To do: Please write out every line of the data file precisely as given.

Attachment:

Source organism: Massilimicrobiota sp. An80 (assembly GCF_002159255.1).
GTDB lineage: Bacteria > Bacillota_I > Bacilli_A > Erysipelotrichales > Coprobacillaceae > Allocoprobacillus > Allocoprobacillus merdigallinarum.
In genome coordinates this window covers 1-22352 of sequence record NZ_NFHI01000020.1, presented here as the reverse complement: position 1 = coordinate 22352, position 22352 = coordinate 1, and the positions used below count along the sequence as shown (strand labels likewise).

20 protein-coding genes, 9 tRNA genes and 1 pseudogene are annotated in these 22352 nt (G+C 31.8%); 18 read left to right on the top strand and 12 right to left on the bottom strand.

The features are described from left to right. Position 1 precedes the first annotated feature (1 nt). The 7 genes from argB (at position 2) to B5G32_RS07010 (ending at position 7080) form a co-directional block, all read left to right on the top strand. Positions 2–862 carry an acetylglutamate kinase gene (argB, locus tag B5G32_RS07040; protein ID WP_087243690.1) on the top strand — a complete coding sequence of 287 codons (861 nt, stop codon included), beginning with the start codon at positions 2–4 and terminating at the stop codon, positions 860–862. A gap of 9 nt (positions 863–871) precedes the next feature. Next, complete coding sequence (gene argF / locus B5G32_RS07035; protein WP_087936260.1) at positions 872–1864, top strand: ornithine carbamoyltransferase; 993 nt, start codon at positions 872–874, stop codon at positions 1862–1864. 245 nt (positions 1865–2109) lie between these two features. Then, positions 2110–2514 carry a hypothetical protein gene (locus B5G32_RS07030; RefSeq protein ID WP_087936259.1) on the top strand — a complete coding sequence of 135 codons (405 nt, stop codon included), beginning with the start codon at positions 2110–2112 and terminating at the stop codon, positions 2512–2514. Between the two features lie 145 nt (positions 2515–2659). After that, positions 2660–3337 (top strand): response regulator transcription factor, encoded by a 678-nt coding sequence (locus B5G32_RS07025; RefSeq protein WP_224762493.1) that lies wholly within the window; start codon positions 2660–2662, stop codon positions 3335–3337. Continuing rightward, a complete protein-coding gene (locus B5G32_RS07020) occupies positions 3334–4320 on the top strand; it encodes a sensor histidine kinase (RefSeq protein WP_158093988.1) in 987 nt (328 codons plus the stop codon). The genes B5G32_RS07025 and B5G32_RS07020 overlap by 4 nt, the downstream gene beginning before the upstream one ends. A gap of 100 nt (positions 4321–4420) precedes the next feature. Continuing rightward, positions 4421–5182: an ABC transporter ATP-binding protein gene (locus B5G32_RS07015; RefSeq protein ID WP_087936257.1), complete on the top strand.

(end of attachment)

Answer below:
Source organism: Massilimicrobiota sp. An80 (assembly GCF_002159255.1).
GTDB lineage: Bacteria > Bacillota_I > Bacilli_A > Erysipelotrichales > Coprobacillaceae > Allocoprobacillus > Allocoprobacillus merdigallinarum.
In genome coordinates this window covers 1-22352 of sequence record NZ_NFHI01000020.1, presented here as the reverse complement: position 1 = coordinate 22352, position 22352 = coordinate 1, and the positions used below count along the sequence as shown (strand labels likewise).

20 protein-coding genes, 9 tRNA genes and 1 pseudogene are annotated in these 22352 nt (G+C 31.8%); 18 read left to right on the top strand and 12 right to left on the bottom strand.

The features are described from left to right. Position 1 precedes the first annotated feature (1 nt). The 7 genes from argB (at position 2) to B5G32_RS07010 (ending at position 7080) form a co-directional block, all read left to right on the top strand. Positions 2–862 carry an acetylglutamate kinase gene (argB, locus tag B5G32_RS07040; protein ID WP_087243690.1) on the top strand — a complete coding sequence of 287 codons (861 nt, stop codon included), beginning with the start codon at positions 2–4 and terminating at the stop codon, positions 860–862. A gap of 9 nt (positions 863–871) precedes the next feature. Next, complete coding sequence (gene argF / locus B5G32_RS07035; protein WP_087936260.1) at positions 872–1864, top strand: ornithine carbamoyltransferase; 993 nt, start codon at positions 872–874, stop codon at positions 1862–1864. 245 nt (positions 1865–2109) lie between these two features. Then, positions 2110–2514 carry a hypothetical protein gene (locus B5G32_RS07030; RefSeq protein ID WP_087936259.1) on the top strand — a complete coding sequence of 135 codons (405 nt, stop codon included), beginning with the start codon at positions 2110–2112 and terminating at the stop codon, positions 2512–2514. Between the two features lie 145 nt (positions 2515–2659). After that, positions 2660–3337 (top strand): response regulator transcription factor, encoded by a 678-nt coding sequence (locus B5G32_RS07025; RefSeq protein WP_224762493.1) that lies wholly within the window; start codon positions 2660–2662, stop codon positions 3335–3337. Continuing rightward, a complete protein-coding gene (locus B5G32_RS07020) occupies positions 3334–4320 on the top strand; it encodes a sensor histidine kinase (RefSeq protein WP_158093988.1) in 987 nt (328 codons plus the stop codon). The genes B5G32_RS07025 and B5G32_RS07020 overlap by 4 nt, the downstream gene beginning before the upstream one ends. A gap of 100 nt (positions 4321–4420) precedes the next feature. Continuing rightward, positions 4421–5182: an ABC transporter ATP-binding protein gene (locus B5G32_RS07015; RefSeq protein ID WP_087936257.1), complete on the top strand.